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      General Usage   05/10/2017

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About peteski

  • Rank
    MCM Ohana

Previous Fields

  • Scale I Build

Profile Information

  • Location
    New England, USA
  • Full Name
    Peter W.

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3,088 profile views
  1. Alclad II website down?

    Oh good, looks like they took care of whatever needed to be fixed. Last night going to Alclad II was getting me to http://alclad2.com/cgi-sys/suspendedpage.cgi
  2. Stupid Is the New Smart

    That is a good question. I think laziness, as a personality trait, which also goes hand-in-hand with being sloppy and not paying attention to the "small stuff", likely results in sloppy communication skills. I think the same traits also play role in whether someone is a good, average, or even mediocre modeler. I suspect that people with personalities which "sweat the small stuff" usually do well building models I'm also the guy who when using up the last paper towel in the kitchen puts on a fresh roll. And how bends over to pick up a piece of trash left by someone else. It must be the way my brain is wired. Well, at least partially - the other part is the way I was raised by my parents.
  3. Alclad II website down?

    http://alclad2.com Hopefully they just forgot to pay for hosting their site.
  4. Stupid Is the New Smart

    How about people like me? I came to U.S. as a 16-year-old kid and had to learn a new language. English is a very strange language (if all you spoke before was Polish and some Russian). I'm still learning (after over 30 years of living in the U.S.). Understanding puns was another problem I had, but I got pretty good at it. I also see that the way people are communicating nowadays (using computer devices) seems to be devolving the English language. It is sad to see it happening. I dislike when people verb a noun, like "I was gifted a model kit". It also grinds on me when I see people using "ask" instead of "question". Like in "what the ask is?". And for some amusement (like that "taking for granite" story), for the longest time, I thought that the saying was "wreck your brain", Or maybe "rake" or "rack" (like the torture device). But it really is "wrack" (I word I was not even familiar with). English language has lots of similarly sounding words with totally different meanings. Very confusing.
  5. Autoquiz 362

    I like the way the clues (building signs and license plates) were erased form the photo.
  6. Obscure Kits You Never Knew Were Made...Until Now

    Thanks for the info. I guess I have the entire series then (I own all 3 kits). But I paid much less for them than 50 Euros.
  7. Anyone familiar with what material this is?

    Chrome browser (which I do not use) supposedly has automatic translation built-in. I usually go to translate.google.com, select language and just stuff the website's URL in the text box. Google will translate the entire website for you. It is not perfect and with some languages (like Japanese) the translations can be very awkward and often funny.
  8. Someone say "D" Type ?

    But he didn't scuff the tire tread! Just kidding - it is a gorgeous model.
  9. Obscure Kits You Never Knew Were Made...Until Now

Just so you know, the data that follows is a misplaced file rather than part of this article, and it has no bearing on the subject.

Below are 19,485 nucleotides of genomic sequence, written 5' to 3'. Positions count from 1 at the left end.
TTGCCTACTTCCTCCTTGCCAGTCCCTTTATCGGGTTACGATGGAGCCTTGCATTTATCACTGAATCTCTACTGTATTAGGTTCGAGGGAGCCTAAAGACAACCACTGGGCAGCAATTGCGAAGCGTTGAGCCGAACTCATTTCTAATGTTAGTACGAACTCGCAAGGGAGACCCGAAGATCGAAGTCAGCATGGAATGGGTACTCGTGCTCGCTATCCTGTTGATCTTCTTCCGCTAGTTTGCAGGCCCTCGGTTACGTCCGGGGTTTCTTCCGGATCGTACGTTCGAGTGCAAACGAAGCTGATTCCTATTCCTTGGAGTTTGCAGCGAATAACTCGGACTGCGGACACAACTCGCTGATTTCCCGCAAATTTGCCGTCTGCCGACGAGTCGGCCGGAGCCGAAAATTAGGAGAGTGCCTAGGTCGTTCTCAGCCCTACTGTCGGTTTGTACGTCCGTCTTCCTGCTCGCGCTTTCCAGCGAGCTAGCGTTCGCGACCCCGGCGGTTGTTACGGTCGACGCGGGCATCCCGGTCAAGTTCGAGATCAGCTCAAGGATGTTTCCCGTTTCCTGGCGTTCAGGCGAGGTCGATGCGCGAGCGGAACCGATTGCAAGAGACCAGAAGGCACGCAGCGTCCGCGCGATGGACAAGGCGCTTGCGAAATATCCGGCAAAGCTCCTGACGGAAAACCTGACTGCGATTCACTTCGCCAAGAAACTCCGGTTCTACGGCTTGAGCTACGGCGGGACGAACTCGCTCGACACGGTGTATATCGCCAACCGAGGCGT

Several years ago I found a series of 1:32 scale vintage kits (of vintage automobiles) I never seen before. They were made in France by a company called Europe Model Kits. I have not yet built any of them but they look like nice kits of early vehicles. Here are few:
  10. Drill Bits

    The smallest bit I have is #94. I don't use it very often.
  11. Wow! And plastic spoons started all this? I feel like adding my 25 cents (adjusted for inflation) to this. I'm not a chemist, but I play one on online forums. I know enough to be dangerous. Yes, polystyrene (colloquially known as styrene) is a plastic resin. Pure polystyrene is a clear and very brittle plastic material. But mixing in additives/plasticizers/dyes makes the polystyrene more usable and less brittle. This is the material used for our plastic kits. Sometimes those kits are made from ABS (another plastic from the polystyrene family). Different manufacturers use different amounts and types of additives in their polystyrene. That is the reason why different kits react differently to the same type of "hot" paint. Some kits bodies will craze, while others wont. Plastic spoons can be made from polystyrene or from other materials like polypropylene. Easy way to tell which ones you are buying is to check the recycling symbol on the package. If it shows #6 then the spoons are polystyrene. Those are the spoons you want. Others won't work as well for a spoon paint test. Paint will adhere well to the #6 spoons and not so well to others. But for testing paint compatibility with plastic kits, the only reliable way to do that is to test-paint on the actual kit plastic (spare parts or the parts tree).
  12. Posting photos to the forum

    That is one small nut(/bolt/washer). You get passing grade.
  13. First Car in Space: a Tesla Roadster

    Maybe on a still photo, but it would be tough to do on a live video feed. But I'm sure flat-earthers will come up with some explanation which will satisfy them.
  14. Black Sharpie permanent marker applied over chrome will most likely look purple. Not a big fan of Sharpies. There are some other good suggestions here. I would mask the rubber strip on the bumper, then gently sand the chrome of the front surface, then airbrush some semigloss black hobby paint.
  15. Heller 2018

    Yes, 1:43 is one of the "standard" scales used by model car manufacturers (both finished diecast models and plastic and metal kits). Here is a good writeup about model scales: https://en.wikipedia.org/wiki/List_of_scale_model_sizes And some more reading: https://en.wikipedia.org/wiki/Scale_model and https://en.wikipedia.org/wiki/Model_car